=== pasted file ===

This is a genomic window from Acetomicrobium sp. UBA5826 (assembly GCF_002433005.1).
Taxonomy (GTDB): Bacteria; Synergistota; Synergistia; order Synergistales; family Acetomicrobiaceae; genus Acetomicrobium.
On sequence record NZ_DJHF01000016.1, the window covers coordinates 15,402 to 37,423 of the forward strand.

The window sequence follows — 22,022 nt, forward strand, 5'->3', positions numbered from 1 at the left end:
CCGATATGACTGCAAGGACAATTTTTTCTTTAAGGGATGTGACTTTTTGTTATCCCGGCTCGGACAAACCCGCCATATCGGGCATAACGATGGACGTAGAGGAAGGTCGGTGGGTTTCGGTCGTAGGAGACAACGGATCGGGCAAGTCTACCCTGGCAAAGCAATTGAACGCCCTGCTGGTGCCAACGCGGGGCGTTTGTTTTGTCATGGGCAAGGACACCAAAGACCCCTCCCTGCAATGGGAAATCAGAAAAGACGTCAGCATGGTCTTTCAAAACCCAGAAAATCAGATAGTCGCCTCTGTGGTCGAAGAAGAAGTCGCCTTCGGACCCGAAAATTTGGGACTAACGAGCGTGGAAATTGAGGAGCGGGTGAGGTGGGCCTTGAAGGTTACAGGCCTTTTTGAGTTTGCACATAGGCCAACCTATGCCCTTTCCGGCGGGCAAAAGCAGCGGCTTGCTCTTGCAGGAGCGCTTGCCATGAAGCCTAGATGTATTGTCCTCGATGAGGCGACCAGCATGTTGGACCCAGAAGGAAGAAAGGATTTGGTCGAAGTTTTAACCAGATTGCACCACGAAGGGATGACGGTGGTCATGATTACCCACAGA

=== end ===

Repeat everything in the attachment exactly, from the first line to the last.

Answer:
This is a genomic window from Acetomicrobium sp. UBA5826 (assembly GCF_002433005.1).
Taxonomy (GTDB): Bacteria; Synergistota; Synergistia; order Synergistales; family Acetomicrobiaceae; genus Acetomicrobium.
On sequence record NZ_DJHF01000016.1, the window covers coordinates 15,402 to 37,423 of the forward strand.

The window sequence follows — 22,022 nt, forward strand, 5'->3', positions numbered from 1 at the left end:
CCGATATGACTGCAAGGACAATTTTTTCTTTAAGGGATGTGACTTTTTGTTATCCCGGCTCGGACAAACCCGCCATATCGGGCATAACGATGGACGTAGAGGAAGGTCGGTGGGTTTCGGTCGTAGGAGACAACGGATCGGGCAAGTCTACCCTGGCAAAGCAATTGAACGCCCTGCTGGTGCCAACGCGGGGCGTTTGTTTTGTCATGGGCAAGGACACCAAAGACCCCTCCCTGCAATGGGAAATCAGAAAAGACGTCAGCATGGTCTTTCAAAACCCAGAAAATCAGATAGTCGCCTCTGTGGTCGAAGAAGAAGTCGCCTTCGGACCCGAAAATTTGGGACTAACGAGCGTGGAAATTGAGGAGCGGGTGAGGTGGGCCTTGAAGGTTACAGGCCTTTTTGAGTTTGCACATAGGCCAACCTATGCCCTTTCCGGCGGGCAAAAGCAGCGGCTTGCTCTTGCAGGAGCGCTTGCCATGAAGCCTAGATGTATTGTCCTCGATGAGGCGACCAGCATGTTGGACCCAGAAGGAAGAAAGGATTTGGTCGAAGTTTTAACCAGATTGCACCACGAAGGGATGACGGTGGTCATGATTACCCACAGA